My netbook computer has an odd size for the screen resolution. The screen is at 1024 x 600 pixels. As a result, if you a looking for some cool wallpapers to use for the background, it is hard to find something that is the right size. In this article we will discuss a couple of techniques for resizing wallpaper to fit nicely on the netbook screen.
For this article, I'm using a wallpaper called Drone 9 that I found on WinCustomize.com. When you download the wallpaper it comes in a variety of sizes. In this case, 1280x1024, 1440x900, 1600x1200, and 1920x1200. So, the first question is which one do I use for my conversion?
A trick is to divide the screen resolution width by height. So, in this case, 1024 / 600 = 1.71. Then do the same for the available wallpaper sizes and see which resolution comes the closet to matching my screens proportions. In this case 1440 / 900 = 1.6. So, we will try that one.
You are going to need some software to use for modifying the picture. Something simple for us graphics simpletons (or else we would be creating our own wallpaper instead of modifying others). A great piece of software for this is Paint.Net. This easy to use graphics program can be downloaded for free from getpaint.net. So, we will assume that you have downloaded and installed Paint.Net and are ready to give this a shot.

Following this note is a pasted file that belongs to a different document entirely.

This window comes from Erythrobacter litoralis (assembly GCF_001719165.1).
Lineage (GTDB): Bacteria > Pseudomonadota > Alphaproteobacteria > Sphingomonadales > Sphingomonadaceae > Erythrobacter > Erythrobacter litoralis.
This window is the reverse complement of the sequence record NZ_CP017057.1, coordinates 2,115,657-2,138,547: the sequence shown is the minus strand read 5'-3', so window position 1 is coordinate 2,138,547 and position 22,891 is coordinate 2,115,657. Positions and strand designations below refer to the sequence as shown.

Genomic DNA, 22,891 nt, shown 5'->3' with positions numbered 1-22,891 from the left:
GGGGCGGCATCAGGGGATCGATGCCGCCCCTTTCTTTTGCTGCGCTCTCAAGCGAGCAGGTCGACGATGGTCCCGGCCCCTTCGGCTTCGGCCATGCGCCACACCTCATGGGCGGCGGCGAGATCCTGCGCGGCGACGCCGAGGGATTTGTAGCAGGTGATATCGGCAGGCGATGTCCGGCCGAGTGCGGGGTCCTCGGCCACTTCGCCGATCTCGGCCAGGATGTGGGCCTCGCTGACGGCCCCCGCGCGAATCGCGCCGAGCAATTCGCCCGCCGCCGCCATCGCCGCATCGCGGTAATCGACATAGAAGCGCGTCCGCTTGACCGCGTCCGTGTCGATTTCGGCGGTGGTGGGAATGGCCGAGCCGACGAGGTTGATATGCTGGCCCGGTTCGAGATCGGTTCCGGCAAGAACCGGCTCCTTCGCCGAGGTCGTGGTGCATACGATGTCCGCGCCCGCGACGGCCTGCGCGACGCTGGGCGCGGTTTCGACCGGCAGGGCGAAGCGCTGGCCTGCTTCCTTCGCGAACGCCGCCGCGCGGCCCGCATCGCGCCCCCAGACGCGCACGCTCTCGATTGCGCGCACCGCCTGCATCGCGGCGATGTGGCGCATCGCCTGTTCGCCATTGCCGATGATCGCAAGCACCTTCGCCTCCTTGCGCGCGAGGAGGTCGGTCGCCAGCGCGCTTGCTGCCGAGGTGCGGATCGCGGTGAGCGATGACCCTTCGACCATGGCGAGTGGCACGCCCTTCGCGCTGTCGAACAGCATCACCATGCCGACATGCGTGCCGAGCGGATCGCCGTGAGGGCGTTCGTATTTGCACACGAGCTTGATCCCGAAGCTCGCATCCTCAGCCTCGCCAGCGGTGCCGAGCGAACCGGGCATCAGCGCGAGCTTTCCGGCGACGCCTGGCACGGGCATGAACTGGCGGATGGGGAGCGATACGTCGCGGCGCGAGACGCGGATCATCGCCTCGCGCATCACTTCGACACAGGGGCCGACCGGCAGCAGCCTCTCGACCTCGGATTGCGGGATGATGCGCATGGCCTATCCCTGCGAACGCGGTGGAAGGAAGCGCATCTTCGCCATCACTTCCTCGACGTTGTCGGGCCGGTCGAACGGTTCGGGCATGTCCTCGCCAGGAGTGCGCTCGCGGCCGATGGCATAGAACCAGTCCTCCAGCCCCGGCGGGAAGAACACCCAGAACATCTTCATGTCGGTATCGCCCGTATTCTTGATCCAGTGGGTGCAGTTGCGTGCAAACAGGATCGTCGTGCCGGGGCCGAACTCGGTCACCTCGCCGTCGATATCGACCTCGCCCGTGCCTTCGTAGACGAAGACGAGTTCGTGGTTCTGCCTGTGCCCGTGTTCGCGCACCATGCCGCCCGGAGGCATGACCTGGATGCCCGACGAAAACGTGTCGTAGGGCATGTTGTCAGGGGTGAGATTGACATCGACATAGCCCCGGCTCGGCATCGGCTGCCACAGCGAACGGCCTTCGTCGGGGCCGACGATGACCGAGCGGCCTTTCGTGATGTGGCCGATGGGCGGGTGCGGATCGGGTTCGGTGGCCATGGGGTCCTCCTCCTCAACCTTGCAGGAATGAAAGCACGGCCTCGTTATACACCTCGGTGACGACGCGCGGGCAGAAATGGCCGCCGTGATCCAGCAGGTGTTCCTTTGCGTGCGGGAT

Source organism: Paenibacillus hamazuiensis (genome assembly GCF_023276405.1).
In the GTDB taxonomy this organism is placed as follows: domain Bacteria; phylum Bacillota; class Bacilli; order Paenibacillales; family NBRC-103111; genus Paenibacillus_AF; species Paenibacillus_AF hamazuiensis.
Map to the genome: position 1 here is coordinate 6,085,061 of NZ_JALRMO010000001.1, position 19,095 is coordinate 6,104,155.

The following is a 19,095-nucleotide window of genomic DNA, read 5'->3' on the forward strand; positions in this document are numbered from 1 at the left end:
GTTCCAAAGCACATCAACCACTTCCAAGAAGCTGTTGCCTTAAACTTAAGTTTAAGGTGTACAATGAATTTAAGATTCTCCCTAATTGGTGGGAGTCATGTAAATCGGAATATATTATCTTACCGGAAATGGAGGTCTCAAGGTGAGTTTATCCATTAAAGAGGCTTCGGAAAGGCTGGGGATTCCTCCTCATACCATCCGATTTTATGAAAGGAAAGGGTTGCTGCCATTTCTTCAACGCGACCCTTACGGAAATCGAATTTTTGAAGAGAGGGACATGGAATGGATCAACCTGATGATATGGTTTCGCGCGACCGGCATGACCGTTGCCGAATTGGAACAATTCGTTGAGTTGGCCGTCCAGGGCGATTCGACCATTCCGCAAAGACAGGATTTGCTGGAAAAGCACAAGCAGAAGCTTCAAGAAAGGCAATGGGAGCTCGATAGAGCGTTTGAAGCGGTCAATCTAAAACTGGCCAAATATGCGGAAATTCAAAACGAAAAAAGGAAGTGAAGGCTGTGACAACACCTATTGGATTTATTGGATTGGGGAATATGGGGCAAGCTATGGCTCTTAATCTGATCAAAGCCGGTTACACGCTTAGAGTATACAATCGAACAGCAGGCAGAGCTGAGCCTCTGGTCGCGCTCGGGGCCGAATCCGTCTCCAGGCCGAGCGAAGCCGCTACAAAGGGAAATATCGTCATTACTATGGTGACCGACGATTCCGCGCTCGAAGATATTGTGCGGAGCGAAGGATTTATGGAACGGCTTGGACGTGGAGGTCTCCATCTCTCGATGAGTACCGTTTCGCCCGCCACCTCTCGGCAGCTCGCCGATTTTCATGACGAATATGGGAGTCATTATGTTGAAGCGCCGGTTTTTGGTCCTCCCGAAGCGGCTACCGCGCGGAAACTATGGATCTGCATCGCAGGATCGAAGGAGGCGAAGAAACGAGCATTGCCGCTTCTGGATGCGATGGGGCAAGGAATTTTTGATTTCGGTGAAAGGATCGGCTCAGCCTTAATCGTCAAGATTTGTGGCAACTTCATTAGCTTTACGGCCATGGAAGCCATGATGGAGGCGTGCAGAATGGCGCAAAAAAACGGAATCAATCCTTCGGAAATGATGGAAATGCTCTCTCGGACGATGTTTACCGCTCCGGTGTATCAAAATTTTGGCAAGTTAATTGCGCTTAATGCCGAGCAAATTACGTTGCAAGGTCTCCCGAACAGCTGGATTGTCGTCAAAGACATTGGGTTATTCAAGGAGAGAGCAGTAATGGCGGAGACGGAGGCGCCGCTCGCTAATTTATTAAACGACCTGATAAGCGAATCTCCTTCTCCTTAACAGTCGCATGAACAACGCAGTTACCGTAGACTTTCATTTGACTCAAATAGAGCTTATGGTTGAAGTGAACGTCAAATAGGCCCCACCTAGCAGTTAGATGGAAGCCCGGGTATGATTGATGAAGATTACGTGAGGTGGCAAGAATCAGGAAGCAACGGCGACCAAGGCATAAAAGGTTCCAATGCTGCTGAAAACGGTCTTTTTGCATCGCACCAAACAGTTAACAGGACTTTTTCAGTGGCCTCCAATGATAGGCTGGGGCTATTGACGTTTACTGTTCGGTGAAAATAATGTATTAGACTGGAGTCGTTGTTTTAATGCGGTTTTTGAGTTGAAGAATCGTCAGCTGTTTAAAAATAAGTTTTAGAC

ResizeDialog Open the picture in Paint.Net. Next, from the menu, choose Image: Resize to bring up the resize dialog box. You want to maintain the aspect ration or else the picture could appear to be stretch out in one direction. So, I've entered 1024 in the width box. Notice the height will be 640 which is a little taller than our screen.
Select this choice by clicking the OK button.
The next step is to clean up those extra 40 pixels of height that we don't need in our perfectly sized wallpaper. It too is quite simple to adjust. Again from the Image menu, choose the Canvas Size option.
Change the height to be 600 giving us the actual screen resolution for the netbook. In addition, the anchor section allows us to choose where we will lose the 40 pixels of height. In this case, we choose the center, meaning we lose twenty each at the top and the bottom.
That's it, you are done. Save your work to a new name and you can begin using your handiwork as a wallpaper background.
This technique also works well with digital photos that you have taken and want to make your own wallpaper out of them. Using the simple photo editing software, you will be able to crop, scale, resize and rotate your images to make the most attractive personal wallpaper around!
I would post my final version of the wallpaper, but I think that exercise is best left to you!